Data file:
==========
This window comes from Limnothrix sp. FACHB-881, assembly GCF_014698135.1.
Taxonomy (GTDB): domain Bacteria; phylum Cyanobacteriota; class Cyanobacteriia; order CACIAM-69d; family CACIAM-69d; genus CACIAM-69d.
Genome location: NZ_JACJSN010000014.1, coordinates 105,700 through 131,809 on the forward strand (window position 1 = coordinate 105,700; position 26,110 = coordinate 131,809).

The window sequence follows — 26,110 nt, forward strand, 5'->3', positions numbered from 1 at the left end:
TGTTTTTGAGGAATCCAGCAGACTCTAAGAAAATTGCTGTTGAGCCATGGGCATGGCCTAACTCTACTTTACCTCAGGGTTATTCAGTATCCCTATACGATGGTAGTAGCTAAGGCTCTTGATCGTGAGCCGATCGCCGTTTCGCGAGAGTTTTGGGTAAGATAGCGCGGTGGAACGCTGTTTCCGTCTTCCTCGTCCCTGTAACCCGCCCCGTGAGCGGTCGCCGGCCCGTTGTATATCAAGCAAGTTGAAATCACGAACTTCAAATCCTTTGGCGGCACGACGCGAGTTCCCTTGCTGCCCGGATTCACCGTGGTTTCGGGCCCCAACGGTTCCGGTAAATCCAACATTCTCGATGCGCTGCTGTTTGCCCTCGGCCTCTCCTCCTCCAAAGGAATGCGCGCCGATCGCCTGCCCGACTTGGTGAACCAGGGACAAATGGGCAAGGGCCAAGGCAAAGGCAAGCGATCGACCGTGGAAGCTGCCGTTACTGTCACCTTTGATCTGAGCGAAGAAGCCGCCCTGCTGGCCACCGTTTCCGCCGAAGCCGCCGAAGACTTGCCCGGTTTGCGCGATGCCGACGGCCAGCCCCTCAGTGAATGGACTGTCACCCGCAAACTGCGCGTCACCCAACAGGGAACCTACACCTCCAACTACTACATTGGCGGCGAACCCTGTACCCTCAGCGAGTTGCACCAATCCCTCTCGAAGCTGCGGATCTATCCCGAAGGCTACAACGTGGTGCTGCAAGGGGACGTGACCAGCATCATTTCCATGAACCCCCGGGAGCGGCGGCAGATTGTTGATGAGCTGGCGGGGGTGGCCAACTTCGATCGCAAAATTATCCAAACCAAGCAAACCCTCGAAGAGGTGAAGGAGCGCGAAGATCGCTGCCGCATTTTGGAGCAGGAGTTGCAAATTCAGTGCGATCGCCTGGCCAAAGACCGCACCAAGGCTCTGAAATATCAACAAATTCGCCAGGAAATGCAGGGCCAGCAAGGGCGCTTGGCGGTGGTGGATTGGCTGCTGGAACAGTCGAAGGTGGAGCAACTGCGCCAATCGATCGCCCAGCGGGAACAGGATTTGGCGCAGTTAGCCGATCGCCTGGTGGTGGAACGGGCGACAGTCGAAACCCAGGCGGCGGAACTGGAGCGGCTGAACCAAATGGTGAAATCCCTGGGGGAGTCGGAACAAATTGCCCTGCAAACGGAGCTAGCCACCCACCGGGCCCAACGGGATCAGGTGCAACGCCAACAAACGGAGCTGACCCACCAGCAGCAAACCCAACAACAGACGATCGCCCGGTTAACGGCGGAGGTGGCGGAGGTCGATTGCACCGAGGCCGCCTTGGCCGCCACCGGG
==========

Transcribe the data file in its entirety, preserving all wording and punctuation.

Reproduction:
This window comes from Limnothrix sp. FACHB-881, assembly GCF_014698135.1.
Taxonomy (GTDB): domain Bacteria; phylum Cyanobacteriota; class Cyanobacteriia; order CACIAM-69d; family CACIAM-69d; genus CACIAM-69d.
Genome location: NZ_JACJSN010000014.1, coordinates 105,700 through 131,809 on the forward strand (window position 1 = coordinate 105,700; position 26,110 = coordinate 131,809).

The window sequence follows — 26,110 nt, forward strand, 5'->3', positions numbered from 1 at the left end:
TGTTTTTGAGGAATCCAGCAGACTCTAAGAAAATTGCTGTTGAGCCATGGGCATGGCCTAACTCTACTTTACCTCAGGGTTATTCAGTATCCCTATACGATGGTAGTAGCTAAGGCTCTTGATCGTGAGCCGATCGCCGTTTCGCGAGAGTTTTGGGTAAGATAGCGCGGTGGAACGCTGTTTCCGTCTTCCTCGTCCCTGTAACCCGCCCCGTGAGCGGTCGCCGGCCCGTTGTATATCAAGCAAGTTGAAATCACGAACTTCAAATCCTTTGGCGGCACGACGCGAGTTCCCTTGCTGCCCGGATTCACCGTGGTTTCGGGCCCCAACGGTTCCGGTAAATCCAACATTCTCGATGCGCTGCTGTTTGCCCTCGGCCTCTCCTCCTCCAAAGGAATGCGCGCCGATCGCCTGCCCGACTTGGTGAACCAGGGACAAATGGGCAAGGGCCAAGGCAAAGGCAAGCGATCGACCGTGGAAGCTGCCGTTACTGTCACCTTTGATCTGAGCGAAGAAGCCGCCCTGCTGGCCACCGTTTCCGCCGAAGCCGCCGAAGACTTGCCCGGTTTGCGCGATGCCGACGGCCAGCCCCTCAGTGAATGGACTGTCACCCGCAAACTGCGCGTCACCCAACAGGGAACCTACACCTCCAACTACTACATTGGCGGCGAACCCTGTACCCTCAGCGAGTTGCACCAATCCCTCTCGAAGCTGCGGATCTATCCCGAAGGCTACAACGTGGTGCTGCAAGGGGACGTGACCAGCATCATTTCCATGAACCCCCGGGAGCGGCGGCAGATTGTTGATGAGCTGGCGGGGGTGGCCAACTTCGATCGCAAAATTATCCAAACCAAGCAAACCCTCGAAGAGGTGAAGGAGCGCGAAGATCGCTGCCGCATTTTGGAGCAGGAGTTGCAAATTCAGTGCGATCGCCTGGCCAAAGACCGCACCAAGGCTCTGAAATATCAACAAATTCGCCAGGAAATGCAGGGCCAGCAAGGGCGCTTGGCGGTGGTGGATTGGCTGCTGGAACAGTCGAAGGTGGAGCAACTGCGCCAATCGATCGCCCAGCGGGAACAGGATTTGGCGCAGTTAGCCGATCGCCTGGTGGTGGAACGGGCGACAGTCGAAACCCAGGCGGCGGAACTGGAGCGGCTGAACCAAATGGTGAAATCCCTGGGGGAGTCGGAACAAATTGCCCTGCAAACGGAGCTAGCCACCCACCGGGCCCAACGGGATCAGGTGCAACGCCAACAAACGGAGCTGACCCACCAGCAGCAAACCCAACAACAGACGATCGCCCGGTTAACGGCGGAGGTGGCGGAGGTCGATTGCACCGAGGCCGCCTTGGCCGCCACCGGG